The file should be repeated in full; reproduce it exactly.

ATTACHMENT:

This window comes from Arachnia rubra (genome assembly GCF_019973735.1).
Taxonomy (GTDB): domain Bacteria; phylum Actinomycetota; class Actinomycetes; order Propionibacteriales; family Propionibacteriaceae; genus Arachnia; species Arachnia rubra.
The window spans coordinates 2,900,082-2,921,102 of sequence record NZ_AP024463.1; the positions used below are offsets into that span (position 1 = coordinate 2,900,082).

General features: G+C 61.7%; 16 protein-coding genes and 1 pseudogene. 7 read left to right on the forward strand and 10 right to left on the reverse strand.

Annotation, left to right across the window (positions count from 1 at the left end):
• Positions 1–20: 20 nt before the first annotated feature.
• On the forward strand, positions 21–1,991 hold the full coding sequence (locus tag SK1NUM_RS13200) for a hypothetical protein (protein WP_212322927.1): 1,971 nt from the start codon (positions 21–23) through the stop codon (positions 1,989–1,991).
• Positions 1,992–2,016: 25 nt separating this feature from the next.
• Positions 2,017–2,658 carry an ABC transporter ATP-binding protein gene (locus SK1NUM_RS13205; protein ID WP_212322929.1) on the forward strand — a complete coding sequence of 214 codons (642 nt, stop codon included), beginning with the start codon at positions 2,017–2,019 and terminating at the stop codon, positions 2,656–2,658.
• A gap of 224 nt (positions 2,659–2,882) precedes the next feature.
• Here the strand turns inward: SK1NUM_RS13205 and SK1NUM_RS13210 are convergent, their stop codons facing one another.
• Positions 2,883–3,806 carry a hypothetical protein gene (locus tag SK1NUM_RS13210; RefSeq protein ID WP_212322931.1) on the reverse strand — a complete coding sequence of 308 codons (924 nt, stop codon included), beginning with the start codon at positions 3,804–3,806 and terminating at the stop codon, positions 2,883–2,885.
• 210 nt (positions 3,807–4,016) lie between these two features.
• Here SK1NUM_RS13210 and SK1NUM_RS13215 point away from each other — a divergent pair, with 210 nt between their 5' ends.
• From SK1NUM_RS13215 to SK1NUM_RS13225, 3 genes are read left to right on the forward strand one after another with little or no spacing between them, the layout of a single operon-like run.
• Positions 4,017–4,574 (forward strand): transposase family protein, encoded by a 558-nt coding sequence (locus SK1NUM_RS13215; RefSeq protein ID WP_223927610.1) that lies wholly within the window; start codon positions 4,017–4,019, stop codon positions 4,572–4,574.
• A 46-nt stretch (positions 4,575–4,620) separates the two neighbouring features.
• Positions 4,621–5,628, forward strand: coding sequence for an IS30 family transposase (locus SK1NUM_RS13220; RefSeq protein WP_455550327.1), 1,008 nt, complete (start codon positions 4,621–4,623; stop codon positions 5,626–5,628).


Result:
This window comes from Arachnia rubra (genome assembly GCF_019973735.1).
Taxonomy (GTDB): domain Bacteria; phylum Actinomycetota; class Actinomycetes; order Propionibacteriales; family Propionibacteriaceae; genus Arachnia; species Arachnia rubra.
The window spans coordinates 2,900,082-2,921,102 of sequence record NZ_AP024463.1; the positions used below are offsets into that span (position 1 = coordinate 2,900,082).

General features: G+C 61.7%; 16 protein-coding genes and 1 pseudogene. 7 read left to right on the forward strand and 10 right to left on the reverse strand.

Annotation, left to right across the window (positions count from 1 at the left end):
• Positions 1–20: 20 nt before the first annotated feature.
• On the forward strand, positions 21–1,991 hold the full coding sequence (locus tag SK1NUM_RS13200) for a hypothetical protein (protein WP_212322927.1): 1,971 nt from the start codon (positions 21–23) through the stop codon (positions 1,989–1,991).
• Positions 1,992–2,016: 25 nt separating this feature from the next.
• Positions 2,017–2,658 carry an ABC transporter ATP-binding protein gene (locus SK1NUM_RS13205; protein ID WP_212322929.1) on the forward strand — a complete coding sequence of 214 codons (642 nt, stop codon included), beginning with the start codon at positions 2,017–2,019 and terminating at the stop codon, positions 2,656–2,658.
• A gap of 224 nt (positions 2,659–2,882) precedes the next feature.
• Here the strand turns inward: SK1NUM_RS13205 and SK1NUM_RS13210 are convergent, their stop codons facing one another.
• Positions 2,883–3,806 carry a hypothetical protein gene (locus tag SK1NUM_RS13210; RefSeq protein ID WP_212322931.1) on the reverse strand — a complete coding sequence of 308 codons (924 nt, stop codon included), beginning with the start codon at positions 3,804–3,806 and terminating at the stop codon, positions 2,883–2,885.
• 210 nt (positions 3,807–4,016) lie between these two features.
• Here SK1NUM_RS13210 and SK1NUM_RS13215 point away from each other — a divergent pair, with 210 nt between their 5' ends.
• From SK1NUM_RS13215 to SK1NUM_RS13225, 3 genes are read left to right on the forward strand one after another with little or no spacing between them, the layout of a single operon-like run.
• Positions 4,017–4,574 (forward strand): transposase family protein, encoded by a 558-nt coding sequence (locus SK1NUM_RS13215; RefSeq protein ID WP_223927610.1) that lies wholly within the window; start codon positions 4,017–4,019, stop codon positions 4,572–4,574.
• A 46-nt stretch (positions 4,575–4,620) separates the two neighbouring features.
• Positions 4,621–5,628, forward strand: coding sequence for an IS30 family transposase (locus SK1NUM_RS13220; RefSeq protein WP_455550327.1), 1,008 nt, complete (start codon positions 4,621–4,623; stop codon positions 5,626–5,628).